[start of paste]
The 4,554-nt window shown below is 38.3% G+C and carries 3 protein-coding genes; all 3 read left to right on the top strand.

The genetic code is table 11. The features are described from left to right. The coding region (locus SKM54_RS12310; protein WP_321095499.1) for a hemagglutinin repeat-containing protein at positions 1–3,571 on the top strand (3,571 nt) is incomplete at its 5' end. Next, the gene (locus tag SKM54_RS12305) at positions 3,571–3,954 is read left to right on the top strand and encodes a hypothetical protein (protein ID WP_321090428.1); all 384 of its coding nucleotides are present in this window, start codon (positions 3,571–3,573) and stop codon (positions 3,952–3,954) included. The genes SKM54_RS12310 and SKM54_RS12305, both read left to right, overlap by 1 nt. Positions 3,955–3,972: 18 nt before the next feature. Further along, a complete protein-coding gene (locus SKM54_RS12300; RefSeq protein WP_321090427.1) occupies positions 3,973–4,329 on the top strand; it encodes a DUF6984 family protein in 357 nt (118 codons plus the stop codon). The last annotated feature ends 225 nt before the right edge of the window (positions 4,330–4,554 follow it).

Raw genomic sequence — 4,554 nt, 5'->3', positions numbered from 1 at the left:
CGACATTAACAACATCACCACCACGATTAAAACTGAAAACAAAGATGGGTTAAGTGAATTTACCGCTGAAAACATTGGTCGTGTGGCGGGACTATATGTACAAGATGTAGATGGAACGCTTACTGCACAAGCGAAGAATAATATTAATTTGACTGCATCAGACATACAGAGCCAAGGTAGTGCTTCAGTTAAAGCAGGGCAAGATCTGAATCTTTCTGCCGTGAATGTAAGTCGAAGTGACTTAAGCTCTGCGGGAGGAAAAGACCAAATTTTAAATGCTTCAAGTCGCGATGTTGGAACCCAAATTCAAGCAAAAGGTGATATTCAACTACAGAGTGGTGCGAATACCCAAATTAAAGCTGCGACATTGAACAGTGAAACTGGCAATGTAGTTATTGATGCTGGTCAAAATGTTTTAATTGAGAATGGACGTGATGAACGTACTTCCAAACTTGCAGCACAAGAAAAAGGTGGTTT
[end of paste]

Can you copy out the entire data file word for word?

The 4,554-nt window shown below is 38.3% G+C and carries 3 protein-coding genes; all 3 read left to right on the top strand.

The genetic code is table 11. The features are described from left to right. The coding region (locus SKM54_RS12310; protein WP_321095499.1) for a hemagglutinin repeat-containing protein at positions 1–3,571 on the top strand (3,571 nt) is incomplete at its 5' end. Next, the gene (locus tag SKM54_RS12305) at positions 3,571–3,954 is read left to right on the top strand and encodes a hypothetical protein (protein ID WP_321090428.1); all 384 of its coding nucleotides are present in this window, start codon (positions 3,571–3,573) and stop codon (positions 3,952–3,954) included. The genes SKM54_RS12310 and SKM54_RS12305, both read left to right, overlap by 1 nt. Positions 3,955–3,972: 18 nt before the next feature. Further along, a complete protein-coding gene (locus SKM54_RS12300; RefSeq protein WP_321090427.1) occupies positions 3,973–4,329 on the top strand; it encodes a DUF6984 family protein in 357 nt (118 codons plus the stop codon). The last annotated feature ends 225 nt before the right edge of the window (positions 4,330–4,554 follow it).

Raw genomic sequence — 4,554 nt, 5'->3', positions numbered from 1 at the left:
CGACATTAACAACATCACCACCACGATTAAAACTGAAAACAAAGATGGGTTAAGTGAATTTACCGCTGAAAACATTGGTCGTGTGGCGGGACTATATGTACAAGATGTAGATGGAACGCTTACTGCACAAGCGAAGAATAATATTAATTTGACTGCATCAGACATACAGAGCCAAGGTAGTGCTTCAGTTAAAGCAGGGCAAGATCTGAATCTTTCTGCCGTGAATGTAAGTCGAAGTGACTTAAGCTCTGCGGGAGGAAAAGACCAAATTTTAAATGCTTCAAGTCGCGATGTTGGAACCCAAATTCAAGCAAAAGGTGATATTCAACTACAGAGTGGTGCGAATACCCAAATTAAAGCTGCGACATTGAACAGTGAAACTGGCAATGTAGTTATTGATGCTGGTCAAAATGTTTTAATTGAGAATGGACGTGATGAACGTACTTCCAAACTTGCAGCACAAGAAAAAGGTGGTTT